(You know what’s special? Relativity, that’s what.
Well, not all of it. Just the special kind. Obviously.
It makes regular relativity look like remedial relativity. Check it out.)
Next week, I’ll be venturing into new territory for me. New, somewhat troubling and highly judicial: I’ve been summoned for jury duty.
It’s my first time, which seems to be unusual — just about everyone I mention it to has been called for jury duty themselves. Which means they have stories. And lots of advice:
“Better take a tablet, so you can watch movies or something.”
Evidently, watching the wheels of justice turn isn’t as mesmerizing as the writers for Law and Order would want you to believe.
“If you get sequestered, make sure they give you the good takeout food.”
This advice was sadly not followed up with tips on how to score the good takeout, or exactly what constituted “bad takeout”. I’ve frankly never met a spicy eggroll I didn’t like. But I’ve never had one in a courthouse, either.
“If you want out fast, just give ’em the crazy eyes. Say you’re pro-arson or something.”
This seems like good advice to get out of some things fast. A blind date, for instance. A PTA meeting. Volunteer firefighter training. But assuming there’s a prosecutor in the vicinity, I think I’ll stay away from confessing love for any sort of felony. Or misdemeanor, for that matter.
“If some suit is still yakking about evidence by noon, I’m just going to vote to fry the defendant for whatever disturbing the peace or litterbugging he’s in for, so we can all get on with our lives.”
But I am good with the crazy eyes. I’m totally doing that.
The main thing I don’t want is to get sucked into some months-long affair that drags on forever. A couple of hours of criminal justice system is fine — I’ve watched my share of L&O marathons on cable. But I’ll lose interest soon enough. If some suit is still yakking about evidence by noon, I’m just going to vote to fry the defendant for whatever disturbing the peace or litterbugging he’s in for, so we can all get on with our lives.
Well, okay. So the rest of us can get on with our lives. The perp should have thought of that before he dropped his gum wrapper on the ground, or whatever.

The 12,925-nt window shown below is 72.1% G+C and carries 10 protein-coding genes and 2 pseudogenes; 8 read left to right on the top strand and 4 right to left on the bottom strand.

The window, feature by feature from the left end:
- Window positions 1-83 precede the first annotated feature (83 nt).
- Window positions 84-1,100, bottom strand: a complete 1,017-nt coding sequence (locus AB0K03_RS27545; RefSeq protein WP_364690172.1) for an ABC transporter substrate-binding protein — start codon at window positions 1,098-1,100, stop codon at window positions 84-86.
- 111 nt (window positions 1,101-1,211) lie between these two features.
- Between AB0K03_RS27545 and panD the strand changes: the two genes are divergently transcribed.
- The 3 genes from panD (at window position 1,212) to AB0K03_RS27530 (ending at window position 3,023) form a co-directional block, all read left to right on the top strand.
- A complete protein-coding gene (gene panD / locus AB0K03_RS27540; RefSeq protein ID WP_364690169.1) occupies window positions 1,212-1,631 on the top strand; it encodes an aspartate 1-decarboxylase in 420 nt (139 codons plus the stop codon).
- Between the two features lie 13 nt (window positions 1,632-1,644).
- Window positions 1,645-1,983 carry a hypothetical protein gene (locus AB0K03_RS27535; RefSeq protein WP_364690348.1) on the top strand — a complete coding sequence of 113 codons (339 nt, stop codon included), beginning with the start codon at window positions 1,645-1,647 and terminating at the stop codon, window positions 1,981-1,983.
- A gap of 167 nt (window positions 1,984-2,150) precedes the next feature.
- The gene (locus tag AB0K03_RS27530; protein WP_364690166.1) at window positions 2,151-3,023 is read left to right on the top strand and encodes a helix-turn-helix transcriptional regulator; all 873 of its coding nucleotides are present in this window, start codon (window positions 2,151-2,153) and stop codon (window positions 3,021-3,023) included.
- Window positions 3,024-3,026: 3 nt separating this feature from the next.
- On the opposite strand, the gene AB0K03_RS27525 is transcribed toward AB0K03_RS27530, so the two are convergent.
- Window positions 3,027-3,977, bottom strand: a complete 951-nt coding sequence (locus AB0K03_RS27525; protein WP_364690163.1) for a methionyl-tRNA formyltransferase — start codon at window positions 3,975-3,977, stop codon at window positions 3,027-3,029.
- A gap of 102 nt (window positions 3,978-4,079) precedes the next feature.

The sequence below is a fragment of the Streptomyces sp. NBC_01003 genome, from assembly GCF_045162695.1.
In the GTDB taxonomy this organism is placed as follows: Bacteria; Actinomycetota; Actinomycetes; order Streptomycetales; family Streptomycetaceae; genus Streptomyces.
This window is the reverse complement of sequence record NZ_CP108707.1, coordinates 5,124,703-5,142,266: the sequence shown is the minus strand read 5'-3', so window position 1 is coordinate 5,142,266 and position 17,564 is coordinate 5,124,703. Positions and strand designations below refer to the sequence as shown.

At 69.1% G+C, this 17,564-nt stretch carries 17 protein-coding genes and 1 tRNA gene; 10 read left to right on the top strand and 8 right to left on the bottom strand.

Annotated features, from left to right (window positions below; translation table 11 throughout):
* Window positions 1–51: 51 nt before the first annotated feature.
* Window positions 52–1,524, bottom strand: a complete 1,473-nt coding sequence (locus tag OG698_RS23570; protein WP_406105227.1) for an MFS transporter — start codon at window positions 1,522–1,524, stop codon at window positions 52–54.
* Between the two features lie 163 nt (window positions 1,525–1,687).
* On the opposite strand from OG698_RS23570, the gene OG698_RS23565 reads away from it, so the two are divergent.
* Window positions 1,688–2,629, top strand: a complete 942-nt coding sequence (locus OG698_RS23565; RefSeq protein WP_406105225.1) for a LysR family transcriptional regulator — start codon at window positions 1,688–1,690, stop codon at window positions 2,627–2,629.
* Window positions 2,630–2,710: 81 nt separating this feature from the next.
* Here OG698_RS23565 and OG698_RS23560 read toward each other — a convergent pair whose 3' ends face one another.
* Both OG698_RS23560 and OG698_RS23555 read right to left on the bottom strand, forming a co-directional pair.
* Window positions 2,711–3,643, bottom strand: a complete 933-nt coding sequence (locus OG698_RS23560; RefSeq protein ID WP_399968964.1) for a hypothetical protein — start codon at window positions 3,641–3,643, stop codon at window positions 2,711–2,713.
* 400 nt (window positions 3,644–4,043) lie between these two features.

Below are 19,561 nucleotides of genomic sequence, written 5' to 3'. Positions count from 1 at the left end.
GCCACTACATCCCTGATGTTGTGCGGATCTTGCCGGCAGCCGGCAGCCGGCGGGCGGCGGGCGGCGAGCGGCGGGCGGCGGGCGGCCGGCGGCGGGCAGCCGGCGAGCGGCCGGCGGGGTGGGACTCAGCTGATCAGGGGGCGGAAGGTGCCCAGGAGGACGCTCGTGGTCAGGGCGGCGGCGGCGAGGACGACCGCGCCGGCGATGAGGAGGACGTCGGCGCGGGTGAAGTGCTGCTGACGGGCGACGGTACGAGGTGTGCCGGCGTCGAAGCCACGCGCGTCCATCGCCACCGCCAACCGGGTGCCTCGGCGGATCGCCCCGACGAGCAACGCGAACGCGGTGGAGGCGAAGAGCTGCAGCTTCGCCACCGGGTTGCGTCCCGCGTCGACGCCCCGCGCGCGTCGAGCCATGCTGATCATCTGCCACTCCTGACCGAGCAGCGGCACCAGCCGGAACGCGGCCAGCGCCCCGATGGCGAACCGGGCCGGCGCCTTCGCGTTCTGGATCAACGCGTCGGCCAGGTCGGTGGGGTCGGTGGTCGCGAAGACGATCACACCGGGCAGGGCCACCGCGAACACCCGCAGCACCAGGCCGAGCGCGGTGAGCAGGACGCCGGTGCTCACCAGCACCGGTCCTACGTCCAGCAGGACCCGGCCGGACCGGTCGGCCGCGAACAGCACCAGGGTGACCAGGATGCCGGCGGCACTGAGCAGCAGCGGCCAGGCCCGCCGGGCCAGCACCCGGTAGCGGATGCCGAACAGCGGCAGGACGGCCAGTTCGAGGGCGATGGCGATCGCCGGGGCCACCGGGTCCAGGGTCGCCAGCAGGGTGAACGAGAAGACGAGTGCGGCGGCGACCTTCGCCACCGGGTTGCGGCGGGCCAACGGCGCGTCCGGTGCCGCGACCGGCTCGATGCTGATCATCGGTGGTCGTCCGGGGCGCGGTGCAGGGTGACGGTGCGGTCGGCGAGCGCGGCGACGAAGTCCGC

The scary thing — other than everything about a courthouse, and being formally summoned to one at eight in the early-ass morning — is that there are two hee-yuge trials around town just getting under way. The Boston Marathon bombing trial started picking jurors last week, and apparently the ex-Patriot Aaron Hernandez murder trial is doing the same now. Neither of those seems like a quick “in-and-out” kind of deal, somehow. Probably, there’s some evidence to go over, and witnesses to call and such. The bad takeout could get really old for somebody sitting on one of those juries.
Of course, as a (sometimes) writer, maybe I should want to land on one of those high-profile cases. Some jurors get through those, wrangle some sort of legal rights or other, and pen bestselling books about the experience. I can’t say that wouldn’t be attractive. Except for all that writing that’s probably involved. Still.
The bigger problem is that I’m really that kind of writer. You don’t want deliberations about a cold-blooded murder, or a capital terrorism case, to sound hilarious — but I’m not sure what else I could go for. Most everything I write — including this nonsense — is a swirl of iffy snark, self-deprecation and dick jokes.
(Psst. It was the “spicy eggroll” thing. Sometimes they’re subtle.)
Anyway, I don’t think that’s a risk for me. Those are both federal cases, I think, and I’m not being called to a federal courthouse… I think. I don’t really know how this works. Maybe I’ll get traded for a sack of “good takeout” burritos, and wind up sequestered for months. Or I’ll acquit a jaywalker after ten minutes of defense. Or I won’t get called at all. That might be likeliest.
(I really do have the good crazy eyes. I’m just saying.)Permalink | No Comments